New report claims Twitter has secret blacklists
Elon Musk says he wants to become more transparent going forward.
Twitter has reportedly blacklisted and limited the reach of certain influential profiles, according to a new report.
The new Twitter Files thread comes from Bari Weiss, founder of The Free Press.
In the thread, Weiss exposes instances where Twitter has limited the reach of specific tweets and accounts.
One example in the thread involves conservative activist Charlie Kirk. Twitter moderators tagged his account with “Do Not Amplify.”
1. A new #TwitterFiles investigation reveals that teams of Twitter employees build blacklists, prevent disfavored tweets from trending, and actively limit the visibility of entire accounts or even trending topics—all in secret, without informing users.— Bari Weiss (@bariweiss) December 9, 2022
The LibsofTikTok account was also slapped with a blacklist tag called “Trends Blacklist.”
The thread says that this prevents the account from making it to the “Trending” section of the platform.
Twitter has long denied that it “shadow bans” users on the platform.
But the term shadow banning is vague, and some would consider these examples as shadow banning.
But Twitter executives call it “Visibility Filtering,” and high-level employees confirmed moderators do this quite a bit on the platform without users’ knowledge.
Elon Musk wants to change Twitter’s moderation practices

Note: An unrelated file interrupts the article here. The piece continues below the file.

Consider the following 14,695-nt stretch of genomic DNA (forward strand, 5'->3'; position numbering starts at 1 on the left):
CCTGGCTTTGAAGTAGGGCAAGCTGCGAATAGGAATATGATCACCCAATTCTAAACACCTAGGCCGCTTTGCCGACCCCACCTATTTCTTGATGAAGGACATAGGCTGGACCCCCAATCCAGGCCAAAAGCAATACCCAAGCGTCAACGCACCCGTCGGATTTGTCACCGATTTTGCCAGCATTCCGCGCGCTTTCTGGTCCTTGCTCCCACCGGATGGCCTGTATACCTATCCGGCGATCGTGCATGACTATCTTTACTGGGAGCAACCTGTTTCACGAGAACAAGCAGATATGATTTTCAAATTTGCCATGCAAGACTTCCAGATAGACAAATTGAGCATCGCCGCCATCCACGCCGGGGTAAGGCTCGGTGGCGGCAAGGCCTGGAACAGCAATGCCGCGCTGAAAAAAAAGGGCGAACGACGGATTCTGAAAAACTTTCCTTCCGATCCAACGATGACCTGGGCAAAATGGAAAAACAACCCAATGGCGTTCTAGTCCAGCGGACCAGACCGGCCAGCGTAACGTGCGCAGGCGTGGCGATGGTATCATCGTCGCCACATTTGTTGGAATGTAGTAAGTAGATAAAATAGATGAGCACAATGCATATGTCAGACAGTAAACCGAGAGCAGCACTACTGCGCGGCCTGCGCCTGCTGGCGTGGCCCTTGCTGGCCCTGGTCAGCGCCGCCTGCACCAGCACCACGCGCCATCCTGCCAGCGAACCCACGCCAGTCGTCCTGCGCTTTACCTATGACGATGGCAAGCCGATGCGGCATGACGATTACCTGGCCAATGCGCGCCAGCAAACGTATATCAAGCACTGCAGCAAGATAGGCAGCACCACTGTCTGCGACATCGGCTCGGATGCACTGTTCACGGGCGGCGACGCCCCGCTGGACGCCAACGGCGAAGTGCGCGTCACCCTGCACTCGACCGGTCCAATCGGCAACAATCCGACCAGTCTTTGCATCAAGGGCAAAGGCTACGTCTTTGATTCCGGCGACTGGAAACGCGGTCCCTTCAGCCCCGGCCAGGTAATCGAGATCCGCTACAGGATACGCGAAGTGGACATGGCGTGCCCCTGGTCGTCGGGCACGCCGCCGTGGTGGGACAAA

The Twitter Files is an effort from new management, Elon Musk, to shift the platform’s moderation direction.
But Musk isn’t planning on ending these Visibility Filtering practices. In fact, it looks like he’ll focus on them instead of suspending accounts.
“New Twitter policy is freedom of speech, but not freedom of reach,” he says.
However, he says he wants to be more transparent. Following the second Twitter Files, Musk tweeted:
“Twitter is working on a software update that will show your true account status, so you know clearly if you’ve been shadowbanned, the reason why and how to appeal.”
Weiss says that the authors of the Twitter files, including herself and Matt Taibbi, who released the first thread, have “broad and expanding access to Twitter’s files.”
She also confirmed that more would be coming soon, this time back on Matt Taibbi’s Twitter profile.
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